D,OT&E can tend to be very conservative when it comes to these types of assessments but that does not mean they are right. One of the biggest issues affecting program development timelines is the need for more testing. Problems are discovered that were not necessarily anticipated and they take time to fix and then there is also time added to do the test again. The KC-46A is probably looking at a test program that will take some amount of time between their estimate and D,OT&E. Even if there is only a little growth it will affect Boeing’s cost and bottom line.

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Recriminations in Kansas for Boeing

As can be expected with Boeing’s (BA) decision to close their Wichita, KS facility and move work to Washington and Texas the politicians who represent the state are not happy. Many Congressman and Senators who provided support to Boeing to win the KC-46A contract from the U.S. Air Force feel betrayed.

They cite the fact that Boeing executives basically promised the work would be done in Kansas if the contract was one creating thousands of jobs in that state.

The Mayor of Wichita, Carl Brewer, feels the same way. He claims Boeing has betrayed the city by their decision. Wichita has invested millions of the taxpayers money in the plant which has been open since the 1930’s and built bombers during World War II and the Cold War. Now in about 24 months it will stop work and the jobs will be eliminated or moved.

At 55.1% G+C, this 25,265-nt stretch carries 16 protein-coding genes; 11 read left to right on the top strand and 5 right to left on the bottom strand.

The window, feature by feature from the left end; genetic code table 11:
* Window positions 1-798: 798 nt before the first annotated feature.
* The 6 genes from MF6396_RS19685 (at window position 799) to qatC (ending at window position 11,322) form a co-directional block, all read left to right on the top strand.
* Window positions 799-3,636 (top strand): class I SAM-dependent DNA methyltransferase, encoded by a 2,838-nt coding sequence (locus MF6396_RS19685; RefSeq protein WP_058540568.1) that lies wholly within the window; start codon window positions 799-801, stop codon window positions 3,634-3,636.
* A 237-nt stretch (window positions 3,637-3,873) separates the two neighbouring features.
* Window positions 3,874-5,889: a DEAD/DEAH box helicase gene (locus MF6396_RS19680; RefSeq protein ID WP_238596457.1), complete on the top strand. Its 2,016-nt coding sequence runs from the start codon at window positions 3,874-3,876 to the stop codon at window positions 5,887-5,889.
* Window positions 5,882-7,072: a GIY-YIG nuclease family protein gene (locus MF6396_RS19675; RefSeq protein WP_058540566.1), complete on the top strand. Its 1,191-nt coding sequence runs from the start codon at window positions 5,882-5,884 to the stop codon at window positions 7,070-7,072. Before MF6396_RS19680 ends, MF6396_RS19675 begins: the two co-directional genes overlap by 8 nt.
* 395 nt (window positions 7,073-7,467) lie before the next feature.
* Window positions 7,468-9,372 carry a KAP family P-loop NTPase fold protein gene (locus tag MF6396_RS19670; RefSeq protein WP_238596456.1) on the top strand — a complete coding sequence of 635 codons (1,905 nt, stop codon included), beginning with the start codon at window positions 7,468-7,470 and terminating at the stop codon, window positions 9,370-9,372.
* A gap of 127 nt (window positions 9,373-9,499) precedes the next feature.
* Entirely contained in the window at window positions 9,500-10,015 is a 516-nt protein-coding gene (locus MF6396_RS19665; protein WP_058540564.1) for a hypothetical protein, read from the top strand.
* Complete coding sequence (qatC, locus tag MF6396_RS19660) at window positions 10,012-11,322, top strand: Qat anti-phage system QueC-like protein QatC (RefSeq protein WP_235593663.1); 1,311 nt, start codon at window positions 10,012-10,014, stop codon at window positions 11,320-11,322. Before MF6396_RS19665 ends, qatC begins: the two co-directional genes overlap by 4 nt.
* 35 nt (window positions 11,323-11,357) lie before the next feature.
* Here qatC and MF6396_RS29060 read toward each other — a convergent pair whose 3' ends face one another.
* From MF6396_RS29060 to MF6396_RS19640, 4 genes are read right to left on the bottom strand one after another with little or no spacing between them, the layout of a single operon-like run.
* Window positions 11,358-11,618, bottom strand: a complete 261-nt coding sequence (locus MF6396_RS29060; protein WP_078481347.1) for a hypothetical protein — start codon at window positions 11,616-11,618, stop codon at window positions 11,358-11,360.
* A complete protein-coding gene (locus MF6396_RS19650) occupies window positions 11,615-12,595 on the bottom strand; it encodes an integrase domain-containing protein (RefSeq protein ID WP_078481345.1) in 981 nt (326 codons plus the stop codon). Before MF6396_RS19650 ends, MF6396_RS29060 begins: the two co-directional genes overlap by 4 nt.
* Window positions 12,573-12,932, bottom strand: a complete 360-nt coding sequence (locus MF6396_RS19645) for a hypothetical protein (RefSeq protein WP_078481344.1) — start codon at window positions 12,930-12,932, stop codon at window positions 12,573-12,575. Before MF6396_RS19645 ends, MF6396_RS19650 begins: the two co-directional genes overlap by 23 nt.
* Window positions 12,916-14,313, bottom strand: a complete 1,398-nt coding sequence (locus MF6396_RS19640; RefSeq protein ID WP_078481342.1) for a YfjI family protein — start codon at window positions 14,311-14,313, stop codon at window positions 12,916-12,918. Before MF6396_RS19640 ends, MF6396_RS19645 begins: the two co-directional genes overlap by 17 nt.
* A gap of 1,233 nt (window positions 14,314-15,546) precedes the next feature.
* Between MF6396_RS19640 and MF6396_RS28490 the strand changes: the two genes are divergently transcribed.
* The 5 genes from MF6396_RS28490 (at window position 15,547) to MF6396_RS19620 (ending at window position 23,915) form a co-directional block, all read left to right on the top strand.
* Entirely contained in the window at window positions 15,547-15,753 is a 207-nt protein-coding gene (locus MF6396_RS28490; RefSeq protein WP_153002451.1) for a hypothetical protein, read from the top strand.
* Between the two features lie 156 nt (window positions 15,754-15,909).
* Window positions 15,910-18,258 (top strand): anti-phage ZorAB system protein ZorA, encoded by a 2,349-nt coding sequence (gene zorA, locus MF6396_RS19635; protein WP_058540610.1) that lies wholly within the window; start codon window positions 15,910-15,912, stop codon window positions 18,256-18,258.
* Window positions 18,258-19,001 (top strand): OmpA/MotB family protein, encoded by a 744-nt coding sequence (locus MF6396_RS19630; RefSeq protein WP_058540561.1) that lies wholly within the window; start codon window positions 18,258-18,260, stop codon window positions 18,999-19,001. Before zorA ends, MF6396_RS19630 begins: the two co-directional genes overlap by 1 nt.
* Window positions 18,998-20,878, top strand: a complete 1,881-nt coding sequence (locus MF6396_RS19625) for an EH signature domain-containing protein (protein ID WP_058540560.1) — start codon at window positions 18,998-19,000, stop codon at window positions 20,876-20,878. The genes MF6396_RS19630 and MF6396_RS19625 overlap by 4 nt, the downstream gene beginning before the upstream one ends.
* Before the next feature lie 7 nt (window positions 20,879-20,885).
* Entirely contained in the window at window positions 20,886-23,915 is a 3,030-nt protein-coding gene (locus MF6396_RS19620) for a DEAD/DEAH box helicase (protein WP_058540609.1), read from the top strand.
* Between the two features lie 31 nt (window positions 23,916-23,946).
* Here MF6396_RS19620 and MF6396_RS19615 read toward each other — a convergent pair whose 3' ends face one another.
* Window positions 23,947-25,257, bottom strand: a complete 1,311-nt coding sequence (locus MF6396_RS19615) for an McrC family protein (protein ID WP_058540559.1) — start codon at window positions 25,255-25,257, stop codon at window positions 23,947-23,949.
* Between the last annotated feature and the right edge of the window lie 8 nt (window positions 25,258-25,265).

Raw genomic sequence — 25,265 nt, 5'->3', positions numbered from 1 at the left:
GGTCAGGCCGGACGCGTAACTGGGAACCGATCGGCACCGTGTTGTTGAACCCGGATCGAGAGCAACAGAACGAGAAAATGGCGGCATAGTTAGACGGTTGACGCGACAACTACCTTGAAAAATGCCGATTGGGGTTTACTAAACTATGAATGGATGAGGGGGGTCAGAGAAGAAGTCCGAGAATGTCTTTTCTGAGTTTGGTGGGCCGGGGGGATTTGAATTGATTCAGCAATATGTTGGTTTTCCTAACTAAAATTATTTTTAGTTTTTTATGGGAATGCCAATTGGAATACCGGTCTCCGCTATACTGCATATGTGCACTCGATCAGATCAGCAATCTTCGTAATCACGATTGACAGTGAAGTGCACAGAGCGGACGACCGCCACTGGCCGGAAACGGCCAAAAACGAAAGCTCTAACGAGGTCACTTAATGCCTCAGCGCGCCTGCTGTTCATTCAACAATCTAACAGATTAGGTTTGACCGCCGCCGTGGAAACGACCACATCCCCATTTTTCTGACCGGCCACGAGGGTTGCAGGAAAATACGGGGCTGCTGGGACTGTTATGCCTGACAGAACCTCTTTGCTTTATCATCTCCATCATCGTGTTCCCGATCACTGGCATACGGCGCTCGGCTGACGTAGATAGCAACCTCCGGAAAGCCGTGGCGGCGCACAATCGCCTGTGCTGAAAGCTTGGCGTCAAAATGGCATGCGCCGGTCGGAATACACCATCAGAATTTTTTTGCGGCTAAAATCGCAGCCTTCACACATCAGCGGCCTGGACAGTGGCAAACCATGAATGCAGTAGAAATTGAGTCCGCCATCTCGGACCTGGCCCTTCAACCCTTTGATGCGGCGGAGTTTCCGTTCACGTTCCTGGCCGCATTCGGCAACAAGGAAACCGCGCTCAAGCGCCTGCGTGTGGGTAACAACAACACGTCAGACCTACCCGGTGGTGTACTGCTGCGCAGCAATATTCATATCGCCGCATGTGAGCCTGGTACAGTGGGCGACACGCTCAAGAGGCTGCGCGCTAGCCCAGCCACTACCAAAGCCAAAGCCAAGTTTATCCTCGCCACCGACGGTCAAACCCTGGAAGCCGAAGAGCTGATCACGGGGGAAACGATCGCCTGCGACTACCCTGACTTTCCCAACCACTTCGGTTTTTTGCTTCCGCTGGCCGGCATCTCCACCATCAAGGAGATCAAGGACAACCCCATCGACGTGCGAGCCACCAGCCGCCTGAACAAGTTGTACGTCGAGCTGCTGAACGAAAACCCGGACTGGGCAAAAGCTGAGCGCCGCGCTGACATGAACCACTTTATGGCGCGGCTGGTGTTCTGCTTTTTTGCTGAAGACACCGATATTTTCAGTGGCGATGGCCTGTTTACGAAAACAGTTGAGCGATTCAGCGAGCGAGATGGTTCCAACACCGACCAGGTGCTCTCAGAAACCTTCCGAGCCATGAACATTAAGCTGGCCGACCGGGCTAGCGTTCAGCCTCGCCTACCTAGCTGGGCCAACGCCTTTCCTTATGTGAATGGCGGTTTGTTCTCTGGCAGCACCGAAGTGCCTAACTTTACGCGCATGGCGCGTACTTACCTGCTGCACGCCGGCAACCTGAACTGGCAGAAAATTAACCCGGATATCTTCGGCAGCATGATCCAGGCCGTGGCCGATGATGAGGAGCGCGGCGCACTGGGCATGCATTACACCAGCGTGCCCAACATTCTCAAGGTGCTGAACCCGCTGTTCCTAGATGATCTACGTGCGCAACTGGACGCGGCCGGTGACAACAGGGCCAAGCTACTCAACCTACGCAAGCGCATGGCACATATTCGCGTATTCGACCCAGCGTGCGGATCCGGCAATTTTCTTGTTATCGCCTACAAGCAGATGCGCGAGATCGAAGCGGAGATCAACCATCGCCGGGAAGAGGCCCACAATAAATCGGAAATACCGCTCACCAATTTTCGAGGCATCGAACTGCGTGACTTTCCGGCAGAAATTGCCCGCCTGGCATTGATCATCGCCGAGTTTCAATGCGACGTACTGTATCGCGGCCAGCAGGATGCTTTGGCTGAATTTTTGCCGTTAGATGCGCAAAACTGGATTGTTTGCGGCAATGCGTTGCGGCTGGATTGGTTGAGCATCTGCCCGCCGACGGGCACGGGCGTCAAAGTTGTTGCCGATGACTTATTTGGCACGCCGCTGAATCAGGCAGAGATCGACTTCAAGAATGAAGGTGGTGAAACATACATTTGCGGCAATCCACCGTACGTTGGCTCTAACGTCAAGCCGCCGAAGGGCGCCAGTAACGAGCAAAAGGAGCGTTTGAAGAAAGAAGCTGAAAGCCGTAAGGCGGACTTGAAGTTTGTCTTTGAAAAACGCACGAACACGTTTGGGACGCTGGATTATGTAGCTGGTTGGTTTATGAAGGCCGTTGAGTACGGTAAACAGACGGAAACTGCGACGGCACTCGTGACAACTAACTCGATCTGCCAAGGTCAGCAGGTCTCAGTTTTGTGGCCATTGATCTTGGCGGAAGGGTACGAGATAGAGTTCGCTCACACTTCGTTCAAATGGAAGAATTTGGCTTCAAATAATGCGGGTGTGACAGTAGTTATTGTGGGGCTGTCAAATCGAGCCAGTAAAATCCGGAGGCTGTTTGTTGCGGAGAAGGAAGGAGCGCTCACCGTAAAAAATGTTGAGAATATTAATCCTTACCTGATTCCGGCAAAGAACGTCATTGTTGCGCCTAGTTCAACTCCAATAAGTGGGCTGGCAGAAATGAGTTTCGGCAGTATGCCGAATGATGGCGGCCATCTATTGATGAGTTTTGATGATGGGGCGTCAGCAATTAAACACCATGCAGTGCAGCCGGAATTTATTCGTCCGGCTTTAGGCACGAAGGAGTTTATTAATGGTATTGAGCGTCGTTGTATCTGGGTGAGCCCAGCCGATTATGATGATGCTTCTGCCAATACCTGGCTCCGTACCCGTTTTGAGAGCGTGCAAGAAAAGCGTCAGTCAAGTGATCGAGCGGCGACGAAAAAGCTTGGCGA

The decision by Boeing based the company claims on cost considerations alone highlight what may happen across the U.S. as the defense budget shrinks and programs are cut or eliminated. Similar scenes have happened before in the 70’s and 90’s as military spending has been reduced. Wichita may be the first of many cities this time around.

That, of course, does not make those who supported Boeing feel better but now they may join the Florida and Alabama representatives who tried to aid Northrop Grumman (NOC) and EADS North America, part of EADS (EADS:P) who worked for those companies to win the KC-X contract. The goal for them of course was investment and jobs in a time when manufacturing ones are hard to find.

As government spending is cut back there will be many other politicians crying foul.

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Boeing to Close Wichita Facility

At a meeting today with its workforce Boeing (BA) announced that it will close their facility in Wichita, KS and move the work from their to Washington state. The closure will take about 2 years and lead to the elimination of over 2,000 jobs.

In their press release Boeing stated “The decision to close our Wichita facility was difficult but ultimately was based on a thorough study of the current and future market environment and our ability to remain competitive while meeting our customers’ needs with the best and most affordable solutions,” said Mark Bass, vice president and general manager for BDS’ Maintenance, Modifications & Upgrades division. “We recognize how this will affect the lives of the highly skilled men and women who work here, so we will do everything possible to assist our employees, their families and our community through this difficult transition.”